Tuesday, January 10, 2012

Philips Norelco 2: Now With More Offensive Marketing!!!

A week ago, after a month-long wait for a Philips rep to call or email me (as promised by another Philip representative), I went ahead and published my post about the ignorant way Philips markets their kids' hair clipper as "Made for Moms." That post showed Philips' previous cooperation with blogging dads for the cynical marketing ploy that it was--an attempt to gain publicity in a niche market, rather than a sincere attempt to as much as acknowledge fatherhood.

During this past week, I've also found a link to some of the top people at Philips, and sent them an email, reminding them of their promise to call me back, and linking to my post. Zach from 8BitDad sent an email to other Philips marketing execs, also linking to the post.

In his email, Zach mentioned other mother-only marketing by Philips, specifically for its Avent brand.

Philips offensive marketing

Now, some of the Avent items are breast-feeding accessories, and it would be silly to market them to parents in general. However, (at least) most fathers feed their babies with bottles now and then, so to market baby bottles as motherhood products ignores reality and intentionally excludes fathers.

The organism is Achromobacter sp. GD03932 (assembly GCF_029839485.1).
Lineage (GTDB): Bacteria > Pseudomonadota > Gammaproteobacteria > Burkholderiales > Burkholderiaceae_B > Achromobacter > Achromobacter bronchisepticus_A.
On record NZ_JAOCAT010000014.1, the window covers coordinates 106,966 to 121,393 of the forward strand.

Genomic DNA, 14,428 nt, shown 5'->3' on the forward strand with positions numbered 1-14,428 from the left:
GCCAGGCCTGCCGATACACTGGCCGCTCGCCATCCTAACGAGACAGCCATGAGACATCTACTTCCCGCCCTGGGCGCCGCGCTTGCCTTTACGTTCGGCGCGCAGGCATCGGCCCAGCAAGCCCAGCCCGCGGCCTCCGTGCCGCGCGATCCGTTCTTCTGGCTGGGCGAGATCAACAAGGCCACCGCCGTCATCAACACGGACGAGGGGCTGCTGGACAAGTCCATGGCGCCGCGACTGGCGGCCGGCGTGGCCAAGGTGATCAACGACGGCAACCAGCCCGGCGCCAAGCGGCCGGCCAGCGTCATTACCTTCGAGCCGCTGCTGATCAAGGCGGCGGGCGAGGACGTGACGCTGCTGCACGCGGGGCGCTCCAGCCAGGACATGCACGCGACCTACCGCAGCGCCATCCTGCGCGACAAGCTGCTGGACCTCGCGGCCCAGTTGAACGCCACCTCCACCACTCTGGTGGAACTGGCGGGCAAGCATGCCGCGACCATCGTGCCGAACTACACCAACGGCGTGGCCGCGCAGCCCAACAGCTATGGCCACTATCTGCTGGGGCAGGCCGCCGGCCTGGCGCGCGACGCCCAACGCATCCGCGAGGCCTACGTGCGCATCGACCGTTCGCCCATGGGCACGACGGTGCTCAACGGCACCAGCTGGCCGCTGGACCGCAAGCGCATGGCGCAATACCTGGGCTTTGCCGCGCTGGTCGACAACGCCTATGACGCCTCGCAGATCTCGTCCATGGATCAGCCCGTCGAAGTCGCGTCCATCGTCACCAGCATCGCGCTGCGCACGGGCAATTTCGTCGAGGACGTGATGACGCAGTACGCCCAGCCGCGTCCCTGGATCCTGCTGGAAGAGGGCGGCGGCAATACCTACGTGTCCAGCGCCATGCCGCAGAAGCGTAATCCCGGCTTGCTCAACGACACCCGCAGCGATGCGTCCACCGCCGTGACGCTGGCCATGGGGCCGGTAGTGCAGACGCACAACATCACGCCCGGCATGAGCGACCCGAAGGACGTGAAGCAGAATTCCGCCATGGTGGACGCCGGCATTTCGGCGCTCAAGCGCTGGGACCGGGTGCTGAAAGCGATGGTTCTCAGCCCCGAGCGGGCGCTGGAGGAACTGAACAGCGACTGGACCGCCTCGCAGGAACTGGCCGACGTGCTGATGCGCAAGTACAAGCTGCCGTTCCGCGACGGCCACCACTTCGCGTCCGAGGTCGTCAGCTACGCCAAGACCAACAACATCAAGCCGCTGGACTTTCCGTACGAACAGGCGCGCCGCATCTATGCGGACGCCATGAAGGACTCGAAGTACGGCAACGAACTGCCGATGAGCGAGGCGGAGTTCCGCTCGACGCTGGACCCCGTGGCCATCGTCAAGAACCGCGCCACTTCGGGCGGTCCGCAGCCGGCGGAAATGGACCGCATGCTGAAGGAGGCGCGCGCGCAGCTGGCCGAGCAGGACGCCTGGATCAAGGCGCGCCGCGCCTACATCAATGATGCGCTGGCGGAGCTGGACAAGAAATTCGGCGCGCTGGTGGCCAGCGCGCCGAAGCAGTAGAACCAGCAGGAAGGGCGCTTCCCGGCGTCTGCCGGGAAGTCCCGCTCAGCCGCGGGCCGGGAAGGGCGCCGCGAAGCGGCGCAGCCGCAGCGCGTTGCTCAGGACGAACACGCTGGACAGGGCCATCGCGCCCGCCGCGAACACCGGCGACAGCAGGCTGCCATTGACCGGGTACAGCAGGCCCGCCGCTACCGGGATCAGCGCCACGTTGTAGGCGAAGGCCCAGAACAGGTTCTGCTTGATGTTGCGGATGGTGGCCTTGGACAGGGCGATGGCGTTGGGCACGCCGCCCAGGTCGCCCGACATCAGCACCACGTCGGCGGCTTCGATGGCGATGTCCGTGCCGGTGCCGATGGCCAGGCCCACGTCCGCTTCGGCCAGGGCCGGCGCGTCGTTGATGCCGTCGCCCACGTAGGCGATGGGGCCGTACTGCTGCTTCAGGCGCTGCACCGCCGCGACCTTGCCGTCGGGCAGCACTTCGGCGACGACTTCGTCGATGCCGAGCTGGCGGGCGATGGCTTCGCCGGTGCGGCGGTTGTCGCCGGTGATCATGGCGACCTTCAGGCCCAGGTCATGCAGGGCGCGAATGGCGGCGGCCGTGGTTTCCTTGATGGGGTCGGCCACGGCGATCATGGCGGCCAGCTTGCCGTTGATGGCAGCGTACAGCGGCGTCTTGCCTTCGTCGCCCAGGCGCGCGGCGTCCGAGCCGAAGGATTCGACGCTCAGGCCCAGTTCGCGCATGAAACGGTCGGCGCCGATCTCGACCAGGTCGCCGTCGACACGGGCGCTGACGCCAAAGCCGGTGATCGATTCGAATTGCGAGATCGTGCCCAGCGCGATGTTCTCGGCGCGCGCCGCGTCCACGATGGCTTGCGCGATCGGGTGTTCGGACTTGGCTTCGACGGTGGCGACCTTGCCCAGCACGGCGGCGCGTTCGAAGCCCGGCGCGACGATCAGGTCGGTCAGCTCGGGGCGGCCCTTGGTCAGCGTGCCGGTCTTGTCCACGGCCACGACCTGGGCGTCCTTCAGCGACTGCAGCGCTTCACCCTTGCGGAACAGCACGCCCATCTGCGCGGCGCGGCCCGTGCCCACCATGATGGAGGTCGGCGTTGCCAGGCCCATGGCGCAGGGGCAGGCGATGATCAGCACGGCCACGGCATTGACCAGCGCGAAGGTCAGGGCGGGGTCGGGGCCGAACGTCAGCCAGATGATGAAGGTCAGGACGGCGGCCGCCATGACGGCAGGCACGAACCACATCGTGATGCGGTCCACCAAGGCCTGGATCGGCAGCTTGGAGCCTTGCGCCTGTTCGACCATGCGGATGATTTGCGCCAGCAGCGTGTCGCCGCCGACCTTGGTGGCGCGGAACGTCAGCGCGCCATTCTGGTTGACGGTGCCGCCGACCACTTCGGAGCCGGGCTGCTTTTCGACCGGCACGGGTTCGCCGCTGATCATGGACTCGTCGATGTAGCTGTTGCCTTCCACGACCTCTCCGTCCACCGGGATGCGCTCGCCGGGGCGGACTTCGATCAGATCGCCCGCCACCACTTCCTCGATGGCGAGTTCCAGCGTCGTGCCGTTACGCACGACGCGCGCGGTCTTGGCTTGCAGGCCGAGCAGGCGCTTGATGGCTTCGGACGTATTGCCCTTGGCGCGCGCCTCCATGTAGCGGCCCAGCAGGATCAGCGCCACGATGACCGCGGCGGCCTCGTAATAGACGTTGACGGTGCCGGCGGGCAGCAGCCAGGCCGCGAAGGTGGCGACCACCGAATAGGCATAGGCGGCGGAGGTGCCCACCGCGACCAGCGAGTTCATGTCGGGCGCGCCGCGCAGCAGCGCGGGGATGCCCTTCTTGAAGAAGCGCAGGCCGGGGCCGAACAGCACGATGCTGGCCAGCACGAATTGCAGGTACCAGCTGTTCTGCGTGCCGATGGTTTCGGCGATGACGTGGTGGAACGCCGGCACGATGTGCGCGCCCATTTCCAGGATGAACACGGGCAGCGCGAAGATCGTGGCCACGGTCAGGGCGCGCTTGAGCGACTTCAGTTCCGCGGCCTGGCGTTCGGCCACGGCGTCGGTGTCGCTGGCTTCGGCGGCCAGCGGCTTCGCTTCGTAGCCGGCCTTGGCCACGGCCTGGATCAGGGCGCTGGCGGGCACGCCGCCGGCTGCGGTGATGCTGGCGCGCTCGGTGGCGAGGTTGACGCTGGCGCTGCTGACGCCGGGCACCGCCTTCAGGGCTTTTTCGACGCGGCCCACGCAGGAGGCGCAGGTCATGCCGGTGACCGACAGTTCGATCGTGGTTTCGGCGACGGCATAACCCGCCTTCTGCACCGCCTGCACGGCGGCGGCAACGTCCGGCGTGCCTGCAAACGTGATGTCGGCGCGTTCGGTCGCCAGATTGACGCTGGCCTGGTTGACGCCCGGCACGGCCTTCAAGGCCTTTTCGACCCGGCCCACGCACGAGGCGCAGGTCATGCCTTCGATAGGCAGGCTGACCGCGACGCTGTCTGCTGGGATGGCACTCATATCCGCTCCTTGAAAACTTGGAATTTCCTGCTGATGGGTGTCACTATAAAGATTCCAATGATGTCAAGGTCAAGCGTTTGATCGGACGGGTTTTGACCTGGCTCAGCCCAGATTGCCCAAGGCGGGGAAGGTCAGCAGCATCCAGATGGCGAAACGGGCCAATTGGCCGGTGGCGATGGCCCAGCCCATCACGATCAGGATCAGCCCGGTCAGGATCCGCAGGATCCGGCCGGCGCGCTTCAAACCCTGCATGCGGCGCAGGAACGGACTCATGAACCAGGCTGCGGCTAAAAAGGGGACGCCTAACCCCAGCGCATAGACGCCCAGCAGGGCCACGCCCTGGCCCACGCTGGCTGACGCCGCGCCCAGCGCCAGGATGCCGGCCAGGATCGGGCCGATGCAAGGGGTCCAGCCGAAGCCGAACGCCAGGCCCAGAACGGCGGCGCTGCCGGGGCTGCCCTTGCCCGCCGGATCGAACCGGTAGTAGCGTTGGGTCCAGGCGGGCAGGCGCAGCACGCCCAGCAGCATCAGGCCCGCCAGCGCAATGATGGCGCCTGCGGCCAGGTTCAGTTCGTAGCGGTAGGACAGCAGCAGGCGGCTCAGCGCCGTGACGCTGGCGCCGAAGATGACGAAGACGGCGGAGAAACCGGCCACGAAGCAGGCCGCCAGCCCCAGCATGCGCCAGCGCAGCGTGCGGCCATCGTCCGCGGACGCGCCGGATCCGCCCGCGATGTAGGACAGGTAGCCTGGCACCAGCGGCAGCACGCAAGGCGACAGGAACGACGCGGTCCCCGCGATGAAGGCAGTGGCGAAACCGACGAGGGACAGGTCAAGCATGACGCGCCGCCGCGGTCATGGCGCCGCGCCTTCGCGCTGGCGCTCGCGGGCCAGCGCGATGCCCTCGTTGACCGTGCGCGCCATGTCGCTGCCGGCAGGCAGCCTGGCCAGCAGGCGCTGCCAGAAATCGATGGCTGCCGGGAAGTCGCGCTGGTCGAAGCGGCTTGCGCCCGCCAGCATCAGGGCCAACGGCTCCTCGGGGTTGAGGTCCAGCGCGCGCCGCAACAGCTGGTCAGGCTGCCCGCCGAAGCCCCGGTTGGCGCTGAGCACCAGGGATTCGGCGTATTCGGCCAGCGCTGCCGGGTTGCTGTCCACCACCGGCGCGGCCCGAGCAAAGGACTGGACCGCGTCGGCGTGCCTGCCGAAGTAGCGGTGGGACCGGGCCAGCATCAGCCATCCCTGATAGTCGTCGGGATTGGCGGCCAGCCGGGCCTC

And what about their inspirational baby-monitor tips page?

Philips offensive marketing

"As a mother you know there is nothing more important than the connection with your baby, this is something we really take to heart at Philips AVENT."

Good on you, Philips. I have to assume that when Mommy connects with our baby I will get drunk in my man-cave. If it's good enough for Philips marketing execs, it's sure good enough for me.

By the way, let's look at Philips Avent tip number 10 for new mothers, titled "You Time":

Philips offensive marketing

"You know that making the most of being a new mum requires a little bit of rest, make sure you set aside some time for yourself even if it just means getting a friend over to watch your baby while you do a little gardening. It's an important part of social development for your baby to enjoy time with new people."